An investigation into marine environments in the eastern Canadian Arctic
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Arctic marine environments are especially vulnerable to climate change, but detailed scientific data for these ecosystems are lacking due to their remote location and the associated logistical challenges of conducting research. Arctic marine ecosystems support the culture, well- being, and nutritive needs of northern Indigenous communities, and there is an urgent need to advance knowledge that can inform effective conservation and adaptation measures. To prioritize and facilitate research in understudied Arctic marine environments, Fisheries and Oceans Canada has identified certain marine areas as ecologically and biologically significant areas (EBSAs). EBSAs are considered to be uniquely important for the Arctic environment in general, and for certain species that frequent them. In this thesis, I first focused on synthesizing recent research that is applicable to several EBSAs in the Hudson Bay Complex. Literature published between 2011 and 2021 indicates that changes in sea surface temperature and sea ice extent are impacting primary production patterns, which are causing bottom-up shifts that affect the entire food web. Projection models indicate that these bottom-up shifts will continue in future as warming increases and sea ice declines. The species of most concern, and most reported on, in the eastern Hudson Bay EBSAs was the COSEWIC-designated threatened eastern Hudson Bay beluga, which was the focus of 62% of papers published on biota. The review highlighted ongoing gaps in research, including studies of lower trophic level biota and whole ecosystems, and will be used during preparation of an upcoming Canadian Science Advisory Secretariat (CSAS) report. In response to the lack of research conducted on lower trophic level biota and whole food webs (reported on in chapter 2), I conducted a study on marine food web structure in Frobisher Bay, NU. Inuit who rely on the fish, mammal, and invertebrate resources of Frobisher Bay have demonstrated an interest in learning more about food webs at a variety of depths, particularly in the context of increased industrial activity in the area (i.e., construction of a deep-water port that opened in July 2023). Mid- to lower-tropic level Arctic marine species were included in the analyses, and comparisons of food web structure were made among three different depths. The trophic ecology of understudied benthic suspension feeders and benthic carnivores was examined in more detail than other functional feeding groups, and compared among depths and between groups. Three depths were included: nearshore Frobisher Bay (10 to 15 m), midshore Frobisher Bay (20 to 45m), and offshore Frobisher Bay (260 to 351m). Food web structures were quantified using nitrogen, carbon, and sulphur stable isotope analysis. Metrics used to compare food webs included isotope ranges, isotope means, niche volume, diversity (indicated by centroid distance), redundancy (indicated by nearest neighbour distance), and evenness (indicated by standard deviation of nearest neighbour distance). Isotope-based food web metrics were unexpectedly similar among all three depths. I hypothesize this is due to the large tidal influence in Frobisher Bay, which can move ~17km3 of water in and out of the bay in a single day. Benthic-pelagic coupling appeared to be strongest at the midshore food web, as indicated by larger δ13C and δ34S ranges, higher diversity, and higher redundancy found in the food web at this depth. The isotope ecology of benthic carnivores had similar among-depth patterns as those observed for total food web structure; however, benthic suspension feeders differed at the offshore depth. Isotopic niche volume for benthic suspension feeders was largest at the offshore depth, likely due to the large sulphur range. I suggest that this could be due to more enriched δ34S available at the offshore depth, potentially due to more anoxic conditions at the sediment-water interface compared to the two shallower depths. This study represents the first comprehensive investigation of food web structure among depths in Frobisher Bay, and results highlight the uniqueness of Frobisher Bay and fill gaps in knowledge on lower trophic level Arctic marine species and their interactions among depths; however, future research is needed to further understand the tidal influence on food web structure and energy flow in Frobisher Bay.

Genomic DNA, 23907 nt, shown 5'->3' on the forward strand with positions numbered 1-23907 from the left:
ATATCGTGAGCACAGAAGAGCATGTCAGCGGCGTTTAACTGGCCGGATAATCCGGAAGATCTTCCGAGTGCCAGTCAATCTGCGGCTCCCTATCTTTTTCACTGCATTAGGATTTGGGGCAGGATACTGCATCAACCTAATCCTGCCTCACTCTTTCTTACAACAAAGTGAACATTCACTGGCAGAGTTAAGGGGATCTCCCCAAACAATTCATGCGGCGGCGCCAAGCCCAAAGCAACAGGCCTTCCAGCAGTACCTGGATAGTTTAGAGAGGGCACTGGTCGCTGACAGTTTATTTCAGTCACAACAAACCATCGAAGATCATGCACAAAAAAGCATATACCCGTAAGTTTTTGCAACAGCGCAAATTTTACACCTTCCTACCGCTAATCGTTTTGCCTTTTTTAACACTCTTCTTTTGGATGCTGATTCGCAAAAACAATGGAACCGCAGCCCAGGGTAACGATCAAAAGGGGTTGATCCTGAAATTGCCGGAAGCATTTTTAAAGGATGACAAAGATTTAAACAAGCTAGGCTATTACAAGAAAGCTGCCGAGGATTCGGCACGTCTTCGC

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Madeleine Prater (2023). An investigation into marine environments in the eastern Canadian Arctic. UWSpace. http://hdl.handle.net/10012/20050